That investigation – which found that the department probably didn’t retaliate against an employee who said she was a whistleblower – strained the relationship between Carlee and Fire Chief Jon Hannan.

Carlee was the first outside hire for the manager’s job since Wendell White in 1981.

Turnover among staff

Carlee’s arrival has coincided with, or led to, a number of high-ranking city officials leaving.

Some council members have said he has shaken up the city in a good way by bringing accountability to departments, while others are concerned about whether the city is losing effective employees.

Former aviation director Jerry Orr was the first to depart. His departure is disputed as to whether Carlee fired him or whether Orr resigned during the 2013 fight over who would control the airport. Council members generally approved of how the manager handled Orr.

Julie Burch, an assistant city manager, retired. Ruffin Hall, another assistant city manager, took the manager’s job in Raleigh. Former Assistant City Manager Eric Campbell left for a similar job in Dallas.

Hall left for a better job, and Campbell makes more money in Texas.

Greg Gaskins, the former finance director, retired and then took a job with the State Treasurer’s Office in Raleigh.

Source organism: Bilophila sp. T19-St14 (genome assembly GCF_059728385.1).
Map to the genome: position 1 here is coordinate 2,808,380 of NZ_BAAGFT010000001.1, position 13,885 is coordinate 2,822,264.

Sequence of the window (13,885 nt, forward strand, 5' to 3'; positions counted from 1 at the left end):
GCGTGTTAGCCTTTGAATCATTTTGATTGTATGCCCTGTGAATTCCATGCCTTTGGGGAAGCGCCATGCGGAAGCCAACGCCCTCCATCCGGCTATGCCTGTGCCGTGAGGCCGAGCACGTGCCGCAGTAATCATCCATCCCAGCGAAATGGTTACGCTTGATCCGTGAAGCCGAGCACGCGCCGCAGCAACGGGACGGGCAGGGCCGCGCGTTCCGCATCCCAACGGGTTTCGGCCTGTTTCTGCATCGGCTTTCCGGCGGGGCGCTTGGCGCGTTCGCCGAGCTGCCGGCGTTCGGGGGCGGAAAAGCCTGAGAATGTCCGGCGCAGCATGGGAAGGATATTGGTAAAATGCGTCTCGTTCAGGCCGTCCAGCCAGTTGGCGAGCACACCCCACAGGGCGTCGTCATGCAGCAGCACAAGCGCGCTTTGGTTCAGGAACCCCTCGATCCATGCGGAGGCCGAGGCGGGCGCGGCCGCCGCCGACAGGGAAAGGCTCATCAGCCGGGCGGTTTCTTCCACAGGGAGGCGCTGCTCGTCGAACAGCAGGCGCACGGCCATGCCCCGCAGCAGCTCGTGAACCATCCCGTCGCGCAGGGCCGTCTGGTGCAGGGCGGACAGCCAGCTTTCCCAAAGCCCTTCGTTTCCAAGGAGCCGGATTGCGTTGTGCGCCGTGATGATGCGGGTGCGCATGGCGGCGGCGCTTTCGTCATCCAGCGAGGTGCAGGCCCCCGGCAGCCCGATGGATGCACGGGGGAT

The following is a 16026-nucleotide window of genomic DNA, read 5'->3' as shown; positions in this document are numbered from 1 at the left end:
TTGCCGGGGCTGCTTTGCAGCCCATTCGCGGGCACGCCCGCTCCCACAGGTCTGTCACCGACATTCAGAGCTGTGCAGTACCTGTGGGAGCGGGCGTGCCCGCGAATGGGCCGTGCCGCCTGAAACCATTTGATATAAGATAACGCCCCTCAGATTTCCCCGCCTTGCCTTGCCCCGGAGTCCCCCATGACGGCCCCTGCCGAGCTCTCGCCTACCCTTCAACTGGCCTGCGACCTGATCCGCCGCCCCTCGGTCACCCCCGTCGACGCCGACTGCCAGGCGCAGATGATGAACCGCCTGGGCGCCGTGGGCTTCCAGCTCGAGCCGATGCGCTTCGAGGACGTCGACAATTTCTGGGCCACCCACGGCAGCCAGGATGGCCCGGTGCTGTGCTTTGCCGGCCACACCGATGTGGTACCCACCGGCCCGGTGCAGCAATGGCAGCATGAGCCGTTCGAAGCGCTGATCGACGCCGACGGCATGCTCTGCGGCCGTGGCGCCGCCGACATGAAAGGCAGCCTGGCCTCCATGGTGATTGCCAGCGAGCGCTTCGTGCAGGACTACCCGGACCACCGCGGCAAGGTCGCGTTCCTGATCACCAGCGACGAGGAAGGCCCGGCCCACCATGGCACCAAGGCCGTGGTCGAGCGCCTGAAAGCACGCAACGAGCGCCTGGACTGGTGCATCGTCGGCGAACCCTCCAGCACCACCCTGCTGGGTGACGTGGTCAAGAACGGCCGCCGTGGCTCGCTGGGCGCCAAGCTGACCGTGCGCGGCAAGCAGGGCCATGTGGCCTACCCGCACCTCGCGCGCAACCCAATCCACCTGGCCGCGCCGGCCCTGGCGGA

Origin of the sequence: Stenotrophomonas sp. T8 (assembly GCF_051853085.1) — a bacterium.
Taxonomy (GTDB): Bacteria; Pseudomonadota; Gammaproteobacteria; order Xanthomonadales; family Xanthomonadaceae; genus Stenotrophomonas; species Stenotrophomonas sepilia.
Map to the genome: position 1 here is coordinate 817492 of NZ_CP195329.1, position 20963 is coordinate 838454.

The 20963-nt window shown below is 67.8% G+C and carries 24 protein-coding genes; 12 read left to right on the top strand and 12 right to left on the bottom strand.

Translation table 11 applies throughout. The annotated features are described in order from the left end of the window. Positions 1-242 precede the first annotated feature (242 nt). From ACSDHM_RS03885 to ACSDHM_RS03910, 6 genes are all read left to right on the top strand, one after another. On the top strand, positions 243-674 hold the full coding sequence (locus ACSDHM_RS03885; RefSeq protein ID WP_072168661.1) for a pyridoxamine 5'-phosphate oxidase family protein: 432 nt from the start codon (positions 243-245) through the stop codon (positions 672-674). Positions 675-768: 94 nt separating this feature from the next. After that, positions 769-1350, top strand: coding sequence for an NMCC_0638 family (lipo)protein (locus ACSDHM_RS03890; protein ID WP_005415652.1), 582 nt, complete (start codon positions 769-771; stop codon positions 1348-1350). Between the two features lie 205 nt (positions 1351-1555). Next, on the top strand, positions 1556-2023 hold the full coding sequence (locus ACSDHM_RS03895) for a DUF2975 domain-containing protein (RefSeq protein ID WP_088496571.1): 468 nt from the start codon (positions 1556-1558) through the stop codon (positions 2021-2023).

In the past two years, the city has also hired a new head of corporate communications, an economic development director and is looking for a new director to head the Charlotte Area Transit System.

To fill the top job at Charlotte-Mecklenburg Police Department, Carlee has said Monroe has assembled what he called a “deep bench” of qualified chief candidates.

Carlee: Good relationship

Council member Ed Driggs said he doesn’t think there is a common thread among the high-ranking officials who have left. He said some are the “normal course of retirements.”

He declined to comment on what was said during the closed session meeting.

In an email to the Observer on Tuesday, Carlee said, “Council members and I have on-going conversations about their varying concerns. In the case of Chief Monroe, everyone – especially me – would have loved to see him stay longer.”

“Chief Monroe and I have had a close working relationship,” Carlee said. “He has been an adviser and friend. I have been fully supportive of all of his initiatives and I have tried to support him to my very best ability. I respect him professionally and personally.”

Earlier this year, Monroe asked for the city to purchase 1,400 body cameras to record police interactions with civilians. Carlee not only agreed to that request, he had council members approve the nearly $8 million expenditure as a special item outside of the usual budget process.

The city is trying to close a nearly $22 million budget shortfall for the fiscal year that begins in July.

It is expected that council members would tackle Carlee’s future this summer, after the final vote on the budget June 8. Cleve R. Wootson Jr. contributed.